Honório, Káthia Maria; Arroio, Agnaldo; Silva, Albérico Borges Ferreira da

2006-04-01

318

Single doses of THC and cocaine decrease proficiency of impulse control in heavy cannabis users.  

UK PubMed Central (United Kingdom)

BACKGROUND AND PURPOSE: Cannabis is the most popular drug used in the European Union, closely followed by cocaine. Whereas cannabis has been shown to impair neurocognitive function in occasional cannabis users, such impairments appear less prominent in heavy users, possibly as a result of tolerance. The present study was designed to assess whether the impairing effects of THC in heavy cannabis users would present in a wide range of neuropsychological functions or selectively pertain to specific performance domains. A second aim was to assess the acute effects of cocaine on neurocognitive functions of heavy cannabis users. EXPERIMENTAL APPROACH: Heavy cannabis users, who had a history of cocaine use (N=61), participated in a double-blind, placebo controlled, 3-way crossover study. Subjects received single doses of cocaine HCl 300 mg, cannabis (THC 300 ?g/kg) and placebo and completed a number of tests measuring impulse control and psychomotor function. KEY RESULTS: Results showed that single doses of cannabis impaired psychomotor function and increased response errors during impulsivity tasks. Single doses of cocaine improved psychomotor function and decreased response time in impulsivity tasks at a cost of making more errors. CONCLUSIONS AND IMPLICATIONS: Heavy cannabis users display impairments in a broad range of neuropsychological domains during THC intoxication. Impairments observed in psychomotor tasks, but not in impulsivity tasks, appeared smaller in magnitude as compared to those previously reported in occasional cannabis users. Heavy cannabis users were sensitive to the stimulatory and inhibitory effects of cocaine on psychomotor function and impulsivity respectively. The?reduction in proficiency in impulse control may put drug users at increased risk of repeated drug use.

van Wel JH; Kuypers KP; Theunissen EL; Toennes SW; Spronk DB; Verkes RJ; Ramaekers JG

2013-09-01

319

Design paper: The CapOpus trial: a randomized, parallel-group, observer-blinded clinical trial of specialized addiction treatment versus treatment as usual for young patients with cannabis abuse and psychosis  

DEFF Research Database (Denmark)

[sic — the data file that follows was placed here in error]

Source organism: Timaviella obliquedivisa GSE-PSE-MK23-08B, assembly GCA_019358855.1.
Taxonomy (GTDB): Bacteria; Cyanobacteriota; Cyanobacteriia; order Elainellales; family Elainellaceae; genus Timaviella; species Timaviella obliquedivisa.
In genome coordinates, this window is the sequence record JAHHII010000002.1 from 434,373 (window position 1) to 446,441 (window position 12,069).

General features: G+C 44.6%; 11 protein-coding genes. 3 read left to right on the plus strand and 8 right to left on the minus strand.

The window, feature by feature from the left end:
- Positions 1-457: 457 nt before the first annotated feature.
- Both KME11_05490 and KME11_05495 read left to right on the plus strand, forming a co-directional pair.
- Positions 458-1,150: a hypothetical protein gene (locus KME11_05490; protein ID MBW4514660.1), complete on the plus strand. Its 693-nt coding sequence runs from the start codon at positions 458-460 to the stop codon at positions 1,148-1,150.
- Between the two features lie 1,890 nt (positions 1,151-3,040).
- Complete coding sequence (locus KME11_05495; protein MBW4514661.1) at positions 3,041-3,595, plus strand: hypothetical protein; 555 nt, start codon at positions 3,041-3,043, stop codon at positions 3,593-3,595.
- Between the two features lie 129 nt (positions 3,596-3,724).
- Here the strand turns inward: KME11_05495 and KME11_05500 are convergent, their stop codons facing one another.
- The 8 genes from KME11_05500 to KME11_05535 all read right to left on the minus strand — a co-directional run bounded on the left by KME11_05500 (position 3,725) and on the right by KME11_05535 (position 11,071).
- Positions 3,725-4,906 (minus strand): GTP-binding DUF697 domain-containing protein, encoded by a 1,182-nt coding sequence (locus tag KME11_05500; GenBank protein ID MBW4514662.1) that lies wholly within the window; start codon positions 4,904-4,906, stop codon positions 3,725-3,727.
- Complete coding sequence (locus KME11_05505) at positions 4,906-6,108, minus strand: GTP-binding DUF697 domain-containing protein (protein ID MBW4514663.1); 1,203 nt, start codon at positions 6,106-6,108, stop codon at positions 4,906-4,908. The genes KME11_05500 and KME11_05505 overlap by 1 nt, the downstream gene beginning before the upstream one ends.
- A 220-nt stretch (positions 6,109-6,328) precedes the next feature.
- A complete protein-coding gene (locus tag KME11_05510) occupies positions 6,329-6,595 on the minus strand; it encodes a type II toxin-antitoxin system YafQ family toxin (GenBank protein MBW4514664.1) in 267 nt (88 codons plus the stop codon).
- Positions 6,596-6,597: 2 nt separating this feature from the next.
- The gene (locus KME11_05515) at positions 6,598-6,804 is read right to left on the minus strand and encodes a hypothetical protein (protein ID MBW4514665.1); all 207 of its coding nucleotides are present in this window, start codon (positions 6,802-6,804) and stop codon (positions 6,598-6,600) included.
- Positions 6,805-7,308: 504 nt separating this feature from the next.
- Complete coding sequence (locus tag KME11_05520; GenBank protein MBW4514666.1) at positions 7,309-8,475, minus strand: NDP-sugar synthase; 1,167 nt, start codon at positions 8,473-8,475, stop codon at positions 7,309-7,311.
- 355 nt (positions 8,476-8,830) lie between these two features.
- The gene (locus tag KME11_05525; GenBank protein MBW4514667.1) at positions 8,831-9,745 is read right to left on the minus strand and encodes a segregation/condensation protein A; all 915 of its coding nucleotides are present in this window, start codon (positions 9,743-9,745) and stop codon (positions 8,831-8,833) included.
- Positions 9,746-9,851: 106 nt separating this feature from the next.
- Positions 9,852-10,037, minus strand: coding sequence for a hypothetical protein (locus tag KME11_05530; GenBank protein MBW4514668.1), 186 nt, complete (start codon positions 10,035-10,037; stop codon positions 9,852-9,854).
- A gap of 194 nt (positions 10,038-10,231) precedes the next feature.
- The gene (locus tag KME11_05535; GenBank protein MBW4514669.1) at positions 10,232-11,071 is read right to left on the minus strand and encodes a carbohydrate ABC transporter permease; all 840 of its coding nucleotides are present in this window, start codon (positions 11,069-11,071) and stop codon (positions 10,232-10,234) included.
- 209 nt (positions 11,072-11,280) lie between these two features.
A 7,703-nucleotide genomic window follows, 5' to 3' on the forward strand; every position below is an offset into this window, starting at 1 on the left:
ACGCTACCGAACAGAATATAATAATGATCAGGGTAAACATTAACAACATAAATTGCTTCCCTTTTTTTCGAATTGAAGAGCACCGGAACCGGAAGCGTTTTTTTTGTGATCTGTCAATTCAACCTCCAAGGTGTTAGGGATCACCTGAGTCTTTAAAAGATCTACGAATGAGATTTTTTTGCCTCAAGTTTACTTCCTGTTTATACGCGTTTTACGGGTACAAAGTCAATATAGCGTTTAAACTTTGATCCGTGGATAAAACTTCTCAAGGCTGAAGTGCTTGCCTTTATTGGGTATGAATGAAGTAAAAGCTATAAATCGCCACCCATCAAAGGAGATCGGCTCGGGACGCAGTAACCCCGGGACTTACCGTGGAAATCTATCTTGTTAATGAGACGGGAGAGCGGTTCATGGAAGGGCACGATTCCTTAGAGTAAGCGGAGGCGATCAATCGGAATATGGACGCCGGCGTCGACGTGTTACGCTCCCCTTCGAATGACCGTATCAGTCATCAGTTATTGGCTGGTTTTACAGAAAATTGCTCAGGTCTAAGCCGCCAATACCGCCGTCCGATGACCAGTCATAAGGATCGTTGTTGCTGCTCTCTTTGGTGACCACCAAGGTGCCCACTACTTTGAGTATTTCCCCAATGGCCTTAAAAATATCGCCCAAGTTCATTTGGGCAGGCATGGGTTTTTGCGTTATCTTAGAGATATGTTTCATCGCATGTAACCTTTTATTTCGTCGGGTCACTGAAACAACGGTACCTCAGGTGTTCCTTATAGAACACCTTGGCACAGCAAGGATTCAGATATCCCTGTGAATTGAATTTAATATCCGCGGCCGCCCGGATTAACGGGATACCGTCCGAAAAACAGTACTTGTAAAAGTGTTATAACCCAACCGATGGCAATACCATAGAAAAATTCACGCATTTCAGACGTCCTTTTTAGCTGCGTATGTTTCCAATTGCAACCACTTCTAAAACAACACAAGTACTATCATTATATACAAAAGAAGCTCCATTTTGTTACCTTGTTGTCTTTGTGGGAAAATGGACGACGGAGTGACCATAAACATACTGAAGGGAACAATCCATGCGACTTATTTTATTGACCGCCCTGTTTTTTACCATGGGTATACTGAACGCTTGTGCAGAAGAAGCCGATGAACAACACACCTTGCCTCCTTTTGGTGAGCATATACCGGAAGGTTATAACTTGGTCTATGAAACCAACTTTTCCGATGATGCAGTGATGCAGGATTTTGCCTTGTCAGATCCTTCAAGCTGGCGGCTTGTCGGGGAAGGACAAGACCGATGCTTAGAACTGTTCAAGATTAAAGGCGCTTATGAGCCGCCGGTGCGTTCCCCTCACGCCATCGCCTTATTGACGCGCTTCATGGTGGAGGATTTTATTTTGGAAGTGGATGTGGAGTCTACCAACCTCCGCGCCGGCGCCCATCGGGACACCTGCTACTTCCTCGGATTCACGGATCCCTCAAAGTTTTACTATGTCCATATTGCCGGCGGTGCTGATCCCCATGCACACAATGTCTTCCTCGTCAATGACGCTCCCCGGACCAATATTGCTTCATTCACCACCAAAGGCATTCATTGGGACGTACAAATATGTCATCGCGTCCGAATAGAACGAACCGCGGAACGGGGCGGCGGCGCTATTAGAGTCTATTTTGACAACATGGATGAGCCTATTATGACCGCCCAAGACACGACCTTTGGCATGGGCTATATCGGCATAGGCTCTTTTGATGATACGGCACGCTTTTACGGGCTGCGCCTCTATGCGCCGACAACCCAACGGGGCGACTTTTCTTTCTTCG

BACKGROUND: A number of studies indicate a link between cannabis-use and psychosis as well as more severe psychosis in those with existing psychotic disorders. There is currently insufficient evidence to decide the optimal way to treat cannabis abuse among patients with psychosis. OBJECTIVES: The major objective for the CapOpus trial is to evaluate the additional effect on cannabis abuse of a specialized addiction treatment program adding group treatment and motivational interviewing to treatment as usual. DESIGN: The trial is designed as a randomized, parallel-group, observer-blinded clinical trial. Patients are primarily recruited through early-psychosis detection teams, community mental health centers, and assertive community treatment teams. Patients are randomized to one of two treatment arms, both lasting six months: 1) specialized addiction treatment plus treatment as usual or 2) treatment as usual. The specialized addiction treatment is manualized and consists of both individual and group-based motivational interviewing and cognitive behavioral therapy, and incorporates both the family and the case manager of the patient.The primary outcome measure will be changes in amount of cannabis consumption over time. Other outcome measures will be psychosis symptoms, cognitive functioning, quality of life, social functioning, and cost-benefit analyses. TRIAL REGISTRATION: ClinicalTrials.gov NCT00484302.

HjorthØj, Carsten; Fohlmann, Allan

2008-01-01

320

Design paper: The CapOpus trial: A randomized, parallel-group, observer-blinded clinical trial of specialized addiction treatment versus treatment as usual for young patients with cannabis abuse and psychosis  

Directory of Open Access Journals (Sweden)

Full Text Available Abstract Background A number of studies indicate a link between cannabis-use and psychosis as well as more severe psychosis in those with existing psychotic disorders. There is currently insufficient evidence to decide the optimal way to treat cannabis abuse among patients with psychosis. Objectives The major objective for the CapOpus trial is to evaluate the additional effect on cannabis abuse of a specialized addiction treatment program adding group treatment and motivational interviewing to treatment as usual. Design The trial is designed as a randomized, parallel-group, observer-blinded clinical trial. Patients are primarily recruited through early-psychosis detection teams, community mental health centers, and assertive community treatment teams. Patients are randomized to one of two treatment arms, both lasting six months: 1) specialized addiction treatment plus treatment as usual or 2) treatment as usual. The specialized addiction treatment is manualized and consists of both individual and group-based motivational interviewing and cognitive behavioral therapy, and incorporates both the family and the case manager of the patient. The primary outcome measure will be changes in amount of cannabis consumption over time. Other outcome measures will be psychosis symptoms, cognitive functioning, quality of life, social functioning, and cost-benefit analyses. Trial registration ClinicalTrials.gov NCT00484302.